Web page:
My Time as a Professional Killer
For as We Train, so Shall We Fight...
I used to be a member of a very select group, my team were the people that were called when the talking was over, and it was time for people to die.
Getting on this team isn't very easy and I have been through some very intense physical, emotional, and mental testing. One of the final tests has raised a question in me about morality...
Has anyone ever heard of 'Simunitions'? To make a long story short they are a real bullet with the lead and powder removed. A rubber paint ball type cap is what the lead is replaced by and the firing cap(primer) is what propels the 'bullet' (at a much reduced velocity). They are less than lethal but much worse than a regular commercial paintball. Being shot by one of the projectiles is akin to getting kicked by a mule. A chest hit will knock the wind out of you, a shot in the arm makes the arm useless for quite a while. If you ever got shot by one you would definitely know it and would not be able to pretend that you weren't. They were developed for training exercises because they allow the use of your usual firearm while being less than lethal.
Special Emergency Response Team
After 'making the team' I was activated within 24 hours of acceptance. Activation is being called to duty, being sent out to do the job you were hired to do. I got to our meeting point and some of the earlier arrivals were already loading equipment into our vehicles. I asked the first person I got to what was going on and was promptly told to "Shut Up, get your stuff and get dialed in". I got into our vehicle and asked one of the other newbies what was going on, "a drill?" I said. His response was to show me weapons with 'live' ammo (we don't take live ammo on drills).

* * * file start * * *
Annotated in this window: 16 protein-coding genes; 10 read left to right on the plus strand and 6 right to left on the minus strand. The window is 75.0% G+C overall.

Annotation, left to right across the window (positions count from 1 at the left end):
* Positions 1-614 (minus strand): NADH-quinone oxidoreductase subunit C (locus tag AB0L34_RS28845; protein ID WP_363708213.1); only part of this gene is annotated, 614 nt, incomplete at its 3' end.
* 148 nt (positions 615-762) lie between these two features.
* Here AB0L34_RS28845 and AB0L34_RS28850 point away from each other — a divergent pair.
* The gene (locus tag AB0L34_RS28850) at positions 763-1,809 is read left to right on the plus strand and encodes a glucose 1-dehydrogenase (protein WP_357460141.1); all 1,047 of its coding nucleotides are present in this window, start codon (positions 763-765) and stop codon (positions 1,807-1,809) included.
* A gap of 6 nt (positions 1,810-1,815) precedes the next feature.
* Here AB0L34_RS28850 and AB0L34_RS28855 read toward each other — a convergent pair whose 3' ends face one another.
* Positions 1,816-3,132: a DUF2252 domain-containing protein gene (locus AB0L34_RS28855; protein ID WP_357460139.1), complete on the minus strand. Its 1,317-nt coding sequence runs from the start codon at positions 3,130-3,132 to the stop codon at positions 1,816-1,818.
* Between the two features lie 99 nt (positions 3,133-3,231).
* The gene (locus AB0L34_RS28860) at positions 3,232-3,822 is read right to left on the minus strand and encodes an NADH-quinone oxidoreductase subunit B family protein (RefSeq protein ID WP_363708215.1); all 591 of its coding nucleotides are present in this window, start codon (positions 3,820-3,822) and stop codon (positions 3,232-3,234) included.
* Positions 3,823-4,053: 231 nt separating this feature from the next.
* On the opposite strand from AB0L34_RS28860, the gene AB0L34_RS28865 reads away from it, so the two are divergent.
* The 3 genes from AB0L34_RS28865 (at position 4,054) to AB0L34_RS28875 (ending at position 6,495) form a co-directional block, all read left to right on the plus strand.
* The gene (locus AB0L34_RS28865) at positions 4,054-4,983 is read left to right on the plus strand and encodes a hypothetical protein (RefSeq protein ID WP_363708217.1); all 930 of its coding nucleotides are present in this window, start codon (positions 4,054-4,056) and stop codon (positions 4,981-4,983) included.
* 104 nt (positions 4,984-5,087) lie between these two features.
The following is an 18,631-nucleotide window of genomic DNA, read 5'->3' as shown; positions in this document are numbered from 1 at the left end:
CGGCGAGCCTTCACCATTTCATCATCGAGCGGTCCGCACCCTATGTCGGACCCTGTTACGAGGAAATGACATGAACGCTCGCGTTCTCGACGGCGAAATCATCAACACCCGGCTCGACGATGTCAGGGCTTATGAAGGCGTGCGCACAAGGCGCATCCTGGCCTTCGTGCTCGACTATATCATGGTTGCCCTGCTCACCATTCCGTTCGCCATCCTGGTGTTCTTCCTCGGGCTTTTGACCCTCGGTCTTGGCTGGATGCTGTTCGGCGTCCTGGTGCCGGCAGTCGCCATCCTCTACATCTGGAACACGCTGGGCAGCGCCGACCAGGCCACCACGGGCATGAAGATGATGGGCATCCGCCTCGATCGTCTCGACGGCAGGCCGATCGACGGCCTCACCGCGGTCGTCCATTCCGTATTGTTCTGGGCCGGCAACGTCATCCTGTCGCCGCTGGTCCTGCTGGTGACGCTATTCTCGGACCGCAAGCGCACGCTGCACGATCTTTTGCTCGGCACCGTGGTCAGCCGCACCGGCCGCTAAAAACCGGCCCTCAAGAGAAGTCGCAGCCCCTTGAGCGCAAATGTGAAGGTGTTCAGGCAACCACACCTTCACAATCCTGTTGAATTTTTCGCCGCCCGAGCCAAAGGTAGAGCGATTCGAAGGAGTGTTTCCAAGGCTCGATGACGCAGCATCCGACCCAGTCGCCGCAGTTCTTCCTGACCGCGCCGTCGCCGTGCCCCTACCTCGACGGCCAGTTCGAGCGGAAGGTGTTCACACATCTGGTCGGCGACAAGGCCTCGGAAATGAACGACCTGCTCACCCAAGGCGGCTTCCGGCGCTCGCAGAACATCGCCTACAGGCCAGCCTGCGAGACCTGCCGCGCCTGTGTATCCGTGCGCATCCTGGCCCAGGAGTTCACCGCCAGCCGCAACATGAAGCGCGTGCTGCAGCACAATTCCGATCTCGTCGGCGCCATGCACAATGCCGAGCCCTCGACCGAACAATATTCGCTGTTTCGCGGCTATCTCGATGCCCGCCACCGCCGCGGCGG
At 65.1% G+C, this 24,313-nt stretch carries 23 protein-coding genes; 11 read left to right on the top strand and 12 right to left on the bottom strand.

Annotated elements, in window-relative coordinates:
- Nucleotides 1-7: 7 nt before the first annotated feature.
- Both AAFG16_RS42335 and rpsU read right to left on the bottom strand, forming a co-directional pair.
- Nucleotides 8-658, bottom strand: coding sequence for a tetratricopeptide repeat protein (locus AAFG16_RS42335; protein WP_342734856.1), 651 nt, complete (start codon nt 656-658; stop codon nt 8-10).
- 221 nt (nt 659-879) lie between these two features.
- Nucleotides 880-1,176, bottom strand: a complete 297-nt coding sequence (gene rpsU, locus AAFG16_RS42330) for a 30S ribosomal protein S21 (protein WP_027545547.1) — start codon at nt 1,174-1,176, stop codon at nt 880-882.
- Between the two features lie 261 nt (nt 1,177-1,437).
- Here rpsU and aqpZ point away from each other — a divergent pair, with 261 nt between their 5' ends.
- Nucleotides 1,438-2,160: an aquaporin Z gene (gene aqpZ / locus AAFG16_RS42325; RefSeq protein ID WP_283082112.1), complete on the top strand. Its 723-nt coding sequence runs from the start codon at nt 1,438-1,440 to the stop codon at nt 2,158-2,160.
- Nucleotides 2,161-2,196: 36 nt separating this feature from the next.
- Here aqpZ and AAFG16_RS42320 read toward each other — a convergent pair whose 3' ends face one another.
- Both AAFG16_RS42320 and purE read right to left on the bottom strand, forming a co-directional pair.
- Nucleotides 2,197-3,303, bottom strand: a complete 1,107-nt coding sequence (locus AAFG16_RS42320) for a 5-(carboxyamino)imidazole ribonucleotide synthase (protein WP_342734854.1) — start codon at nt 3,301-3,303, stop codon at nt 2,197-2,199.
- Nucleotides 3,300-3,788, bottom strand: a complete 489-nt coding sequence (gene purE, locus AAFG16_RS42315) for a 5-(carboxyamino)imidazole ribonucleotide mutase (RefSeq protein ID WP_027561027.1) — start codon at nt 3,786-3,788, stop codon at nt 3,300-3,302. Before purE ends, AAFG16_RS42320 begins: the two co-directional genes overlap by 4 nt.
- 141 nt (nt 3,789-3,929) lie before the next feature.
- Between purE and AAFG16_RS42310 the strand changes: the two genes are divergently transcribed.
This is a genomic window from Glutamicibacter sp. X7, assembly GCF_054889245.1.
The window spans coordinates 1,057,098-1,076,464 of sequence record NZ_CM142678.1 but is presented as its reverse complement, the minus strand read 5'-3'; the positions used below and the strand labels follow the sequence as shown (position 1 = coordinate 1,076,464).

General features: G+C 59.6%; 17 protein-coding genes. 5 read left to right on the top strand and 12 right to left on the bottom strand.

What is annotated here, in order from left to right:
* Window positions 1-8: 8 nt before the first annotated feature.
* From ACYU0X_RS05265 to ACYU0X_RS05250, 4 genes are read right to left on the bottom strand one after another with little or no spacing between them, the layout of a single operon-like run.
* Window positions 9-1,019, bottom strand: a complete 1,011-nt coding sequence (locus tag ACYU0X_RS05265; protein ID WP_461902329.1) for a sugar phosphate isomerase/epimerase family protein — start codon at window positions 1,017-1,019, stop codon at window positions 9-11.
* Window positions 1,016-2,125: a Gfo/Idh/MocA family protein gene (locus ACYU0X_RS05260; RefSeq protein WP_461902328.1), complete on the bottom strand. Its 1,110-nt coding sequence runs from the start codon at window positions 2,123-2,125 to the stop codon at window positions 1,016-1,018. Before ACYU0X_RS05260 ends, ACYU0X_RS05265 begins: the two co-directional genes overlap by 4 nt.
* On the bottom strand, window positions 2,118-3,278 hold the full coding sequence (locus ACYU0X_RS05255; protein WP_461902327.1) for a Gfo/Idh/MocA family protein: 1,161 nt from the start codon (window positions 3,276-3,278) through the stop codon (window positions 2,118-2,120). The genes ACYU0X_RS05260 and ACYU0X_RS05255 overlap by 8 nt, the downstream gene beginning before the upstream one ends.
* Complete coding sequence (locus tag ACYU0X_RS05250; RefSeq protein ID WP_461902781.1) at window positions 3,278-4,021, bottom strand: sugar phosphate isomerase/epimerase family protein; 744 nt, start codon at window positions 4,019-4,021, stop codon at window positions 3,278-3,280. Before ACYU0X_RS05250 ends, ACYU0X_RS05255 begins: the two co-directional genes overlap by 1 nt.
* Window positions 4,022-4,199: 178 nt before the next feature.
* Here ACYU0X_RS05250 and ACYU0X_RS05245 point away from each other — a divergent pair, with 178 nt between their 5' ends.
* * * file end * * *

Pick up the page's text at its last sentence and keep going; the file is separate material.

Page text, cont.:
...So there I am, activated, in the dark, and knowing exactly what my 'job' is, what I am expected to do, I'm there to kill people first, ask questions later, and accept a surrender if possible. The team is not an inexpensive proposition as you can imagine and as such there aren't very many times that they activate us. Needless to say everyone involved with the teams are some very serious, professional, high-speed, low-drag people... Several of my teammates are ex-Navy Seals, Marine Force Recon, Army Rangers and some are even a little bit ...um... should we say more private than most...
The Heckler and Koch mp 5
Off we go
On the way we are given the situation information. We will be entering a military facility... on this military base hostages have been taken by several highly trained men that were being held there in the base prison. Negotiations are not going well and we are reporting to the site in case negotiations continue to degrade. On the trip, about a 45 minute drive, the old timers are calm, but tense, ready to spring. The newbies are given tasks to complete, things to occupy our hands and focus our minds. Mine was the loading of the H&K MP-5s, the assault 'Machine Pistols' (machine guns) that the team uses. I was instructed to load 5 magazines(thirty rounds each) for each weapon, and 10 extra magazines for each of our two gear men(pack mules, as we affectionately call them).